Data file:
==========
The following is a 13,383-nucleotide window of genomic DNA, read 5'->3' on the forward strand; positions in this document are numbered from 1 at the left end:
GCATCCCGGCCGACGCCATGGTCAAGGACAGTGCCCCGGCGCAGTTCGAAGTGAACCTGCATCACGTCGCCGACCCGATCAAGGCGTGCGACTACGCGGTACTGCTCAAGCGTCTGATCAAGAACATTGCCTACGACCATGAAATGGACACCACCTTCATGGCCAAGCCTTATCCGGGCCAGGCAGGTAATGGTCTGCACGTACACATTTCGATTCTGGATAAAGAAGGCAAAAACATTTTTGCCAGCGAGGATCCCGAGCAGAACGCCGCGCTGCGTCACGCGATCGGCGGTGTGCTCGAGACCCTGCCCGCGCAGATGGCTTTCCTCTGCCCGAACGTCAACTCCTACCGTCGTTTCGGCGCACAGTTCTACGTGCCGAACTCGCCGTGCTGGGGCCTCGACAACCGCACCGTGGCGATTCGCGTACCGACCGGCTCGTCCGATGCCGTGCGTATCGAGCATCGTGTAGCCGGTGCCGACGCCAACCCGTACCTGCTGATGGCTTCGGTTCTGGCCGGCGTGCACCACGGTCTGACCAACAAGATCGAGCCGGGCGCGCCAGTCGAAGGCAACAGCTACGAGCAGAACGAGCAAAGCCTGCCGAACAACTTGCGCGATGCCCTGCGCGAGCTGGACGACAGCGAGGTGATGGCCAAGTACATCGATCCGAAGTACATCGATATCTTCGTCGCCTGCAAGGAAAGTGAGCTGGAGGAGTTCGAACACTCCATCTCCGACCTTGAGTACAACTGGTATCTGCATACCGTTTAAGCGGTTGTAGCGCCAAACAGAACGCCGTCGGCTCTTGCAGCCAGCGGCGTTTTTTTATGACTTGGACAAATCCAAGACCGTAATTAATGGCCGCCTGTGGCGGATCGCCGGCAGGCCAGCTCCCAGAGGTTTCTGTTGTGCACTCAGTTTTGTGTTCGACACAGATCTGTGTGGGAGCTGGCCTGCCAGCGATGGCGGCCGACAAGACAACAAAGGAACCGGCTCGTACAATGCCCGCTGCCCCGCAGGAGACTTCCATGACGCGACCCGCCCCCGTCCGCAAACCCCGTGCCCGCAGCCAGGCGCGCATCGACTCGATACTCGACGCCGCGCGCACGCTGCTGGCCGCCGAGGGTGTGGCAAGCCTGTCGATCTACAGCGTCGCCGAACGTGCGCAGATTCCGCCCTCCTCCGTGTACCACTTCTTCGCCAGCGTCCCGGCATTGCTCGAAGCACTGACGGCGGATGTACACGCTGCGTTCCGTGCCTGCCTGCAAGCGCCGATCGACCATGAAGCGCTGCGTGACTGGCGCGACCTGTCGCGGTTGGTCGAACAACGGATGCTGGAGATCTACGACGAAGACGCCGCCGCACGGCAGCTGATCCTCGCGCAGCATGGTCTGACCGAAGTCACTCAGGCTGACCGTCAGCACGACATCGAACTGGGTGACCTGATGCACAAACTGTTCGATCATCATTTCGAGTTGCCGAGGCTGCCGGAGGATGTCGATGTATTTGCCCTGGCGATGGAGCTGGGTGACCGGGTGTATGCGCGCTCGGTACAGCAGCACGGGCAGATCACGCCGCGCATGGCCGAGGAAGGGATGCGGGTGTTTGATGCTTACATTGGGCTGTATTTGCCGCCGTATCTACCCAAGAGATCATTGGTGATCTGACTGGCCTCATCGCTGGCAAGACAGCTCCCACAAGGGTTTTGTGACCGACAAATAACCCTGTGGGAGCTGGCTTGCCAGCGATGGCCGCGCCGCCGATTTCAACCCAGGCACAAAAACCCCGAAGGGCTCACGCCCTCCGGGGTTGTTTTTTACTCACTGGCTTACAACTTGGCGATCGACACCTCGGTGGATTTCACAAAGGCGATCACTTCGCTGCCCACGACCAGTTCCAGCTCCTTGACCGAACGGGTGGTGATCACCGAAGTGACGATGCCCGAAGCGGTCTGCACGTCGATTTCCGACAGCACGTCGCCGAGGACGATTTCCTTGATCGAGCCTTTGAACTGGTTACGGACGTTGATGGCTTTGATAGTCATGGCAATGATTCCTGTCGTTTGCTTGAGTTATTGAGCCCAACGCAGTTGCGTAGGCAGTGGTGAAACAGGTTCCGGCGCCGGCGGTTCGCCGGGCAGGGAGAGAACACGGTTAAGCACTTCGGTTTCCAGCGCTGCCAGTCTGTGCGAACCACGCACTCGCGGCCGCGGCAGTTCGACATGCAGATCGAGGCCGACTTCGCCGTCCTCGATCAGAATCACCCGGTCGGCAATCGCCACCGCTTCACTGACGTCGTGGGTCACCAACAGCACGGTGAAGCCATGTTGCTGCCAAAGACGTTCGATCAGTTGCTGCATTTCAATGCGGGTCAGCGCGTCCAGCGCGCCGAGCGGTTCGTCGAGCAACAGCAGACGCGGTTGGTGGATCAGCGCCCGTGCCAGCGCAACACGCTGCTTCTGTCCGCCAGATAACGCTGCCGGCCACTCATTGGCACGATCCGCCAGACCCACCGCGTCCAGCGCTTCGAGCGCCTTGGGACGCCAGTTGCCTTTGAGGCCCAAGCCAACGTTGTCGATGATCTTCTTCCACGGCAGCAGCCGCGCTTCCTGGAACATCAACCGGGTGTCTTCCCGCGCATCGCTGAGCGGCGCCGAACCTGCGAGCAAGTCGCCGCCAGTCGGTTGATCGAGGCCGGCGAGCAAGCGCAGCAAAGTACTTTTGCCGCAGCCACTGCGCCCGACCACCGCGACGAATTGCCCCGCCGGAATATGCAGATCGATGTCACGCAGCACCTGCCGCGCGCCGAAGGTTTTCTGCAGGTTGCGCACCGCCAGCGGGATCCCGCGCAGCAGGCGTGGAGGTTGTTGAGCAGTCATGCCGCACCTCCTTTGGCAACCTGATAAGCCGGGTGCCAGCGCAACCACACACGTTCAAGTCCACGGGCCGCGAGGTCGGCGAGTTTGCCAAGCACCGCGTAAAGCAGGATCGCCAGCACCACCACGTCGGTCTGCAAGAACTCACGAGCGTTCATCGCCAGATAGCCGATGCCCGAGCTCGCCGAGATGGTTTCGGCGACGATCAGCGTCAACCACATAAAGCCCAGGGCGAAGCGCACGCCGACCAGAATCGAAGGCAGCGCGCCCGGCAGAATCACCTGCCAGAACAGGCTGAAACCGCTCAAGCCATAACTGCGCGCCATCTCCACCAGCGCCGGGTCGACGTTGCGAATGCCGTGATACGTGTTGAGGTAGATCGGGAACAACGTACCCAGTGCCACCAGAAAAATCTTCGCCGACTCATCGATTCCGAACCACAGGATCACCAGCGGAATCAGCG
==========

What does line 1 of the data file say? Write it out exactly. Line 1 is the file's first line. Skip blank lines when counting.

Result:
The following is a 13,383-nucleotide window of genomic DNA, read 5'->3' on the forward strand; positions in this document are numbered from 1 at the left end: